Up to that point the Tigers had been losing, 14-0. But with his scores – and a pair of two-point conversions – Stivers won, 16-14.
“The more success I had in school, the more I thought maybe I could go to college,” he said.
He was further driven by the words of an eighth grade teacher, who once dismissed his dreams.
“He told me, ‘Forget about college, you’re not college material,’” Washington said. “He told me I wouldn’t do well there.”
‘It really means a lot to me’
After high school, he went to Sinclair Community College, worked on his academics the first year, joined the basketball team his second and got his associates degree.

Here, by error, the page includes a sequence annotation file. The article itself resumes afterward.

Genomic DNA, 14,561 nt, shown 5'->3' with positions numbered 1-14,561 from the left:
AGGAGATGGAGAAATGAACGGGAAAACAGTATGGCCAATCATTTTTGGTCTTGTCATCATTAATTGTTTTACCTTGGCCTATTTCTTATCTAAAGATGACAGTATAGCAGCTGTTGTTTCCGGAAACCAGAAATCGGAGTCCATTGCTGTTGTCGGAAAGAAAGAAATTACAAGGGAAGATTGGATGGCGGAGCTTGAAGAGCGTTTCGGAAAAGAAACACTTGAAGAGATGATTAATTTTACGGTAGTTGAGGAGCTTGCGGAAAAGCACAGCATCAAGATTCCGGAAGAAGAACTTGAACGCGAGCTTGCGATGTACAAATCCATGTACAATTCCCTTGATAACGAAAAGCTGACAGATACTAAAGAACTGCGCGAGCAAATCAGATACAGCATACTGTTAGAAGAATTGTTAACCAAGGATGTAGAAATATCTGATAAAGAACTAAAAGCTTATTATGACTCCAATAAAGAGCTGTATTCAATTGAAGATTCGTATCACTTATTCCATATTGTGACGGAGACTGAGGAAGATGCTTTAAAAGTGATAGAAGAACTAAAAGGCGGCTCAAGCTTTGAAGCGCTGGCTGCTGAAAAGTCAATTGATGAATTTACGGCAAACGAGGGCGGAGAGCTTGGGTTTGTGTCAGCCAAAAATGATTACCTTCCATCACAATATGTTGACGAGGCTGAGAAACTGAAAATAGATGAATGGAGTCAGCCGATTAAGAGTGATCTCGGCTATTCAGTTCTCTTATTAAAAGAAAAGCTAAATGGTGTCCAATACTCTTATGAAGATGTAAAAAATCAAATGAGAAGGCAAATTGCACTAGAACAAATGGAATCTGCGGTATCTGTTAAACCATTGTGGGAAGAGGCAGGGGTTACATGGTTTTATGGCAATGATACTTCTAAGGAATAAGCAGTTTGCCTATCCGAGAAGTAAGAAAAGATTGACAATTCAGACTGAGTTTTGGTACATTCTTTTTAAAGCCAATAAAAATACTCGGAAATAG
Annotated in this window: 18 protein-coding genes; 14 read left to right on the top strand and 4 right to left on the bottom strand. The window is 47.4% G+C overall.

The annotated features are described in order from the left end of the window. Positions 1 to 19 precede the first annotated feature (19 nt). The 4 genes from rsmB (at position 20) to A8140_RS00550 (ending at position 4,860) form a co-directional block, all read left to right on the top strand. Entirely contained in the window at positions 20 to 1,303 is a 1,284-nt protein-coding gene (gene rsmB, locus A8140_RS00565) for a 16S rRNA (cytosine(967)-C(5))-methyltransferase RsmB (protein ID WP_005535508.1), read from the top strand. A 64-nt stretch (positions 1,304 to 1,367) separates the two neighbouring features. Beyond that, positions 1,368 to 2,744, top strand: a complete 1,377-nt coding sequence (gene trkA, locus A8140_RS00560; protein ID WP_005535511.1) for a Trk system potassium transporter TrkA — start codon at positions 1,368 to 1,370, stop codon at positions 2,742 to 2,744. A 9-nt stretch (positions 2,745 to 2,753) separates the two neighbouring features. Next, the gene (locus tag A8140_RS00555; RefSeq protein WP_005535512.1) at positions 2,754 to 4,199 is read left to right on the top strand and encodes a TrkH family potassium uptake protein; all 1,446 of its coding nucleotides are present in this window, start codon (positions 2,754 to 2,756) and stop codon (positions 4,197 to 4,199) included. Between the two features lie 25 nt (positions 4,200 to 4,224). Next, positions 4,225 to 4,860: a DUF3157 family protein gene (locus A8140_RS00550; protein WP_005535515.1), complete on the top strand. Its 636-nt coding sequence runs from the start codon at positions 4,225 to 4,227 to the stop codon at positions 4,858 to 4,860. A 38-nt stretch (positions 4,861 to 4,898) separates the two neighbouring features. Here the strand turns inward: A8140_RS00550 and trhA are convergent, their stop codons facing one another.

He went on to Wilmington College played basketball and got a political science degree.
He married Patricia Kirkland, a girl he’d known since they were teenagers and she lived on Edison. She died of lung cancer in 1986.
He has three children, son Jerry and daughters Jackelyn and Jervia and a fiancé, Chicago pastor Barbara Turner Stroud.
For several years Washington has worked at Sinclair Community College, where he’s now a Security Information Officer and a big part of his job is helping students find their way around campus and keeping them safe.
That sense of what a school can mean to a student was first instilled in him at Stivers, he said.
“That’s why I feel so blessed going in the hall of fame,” he said. “It really means a lot to me. I loved Stivers. And if I could recommend a high school to anybody it’d be Stivers.
“To me, it was the best place in in the world.”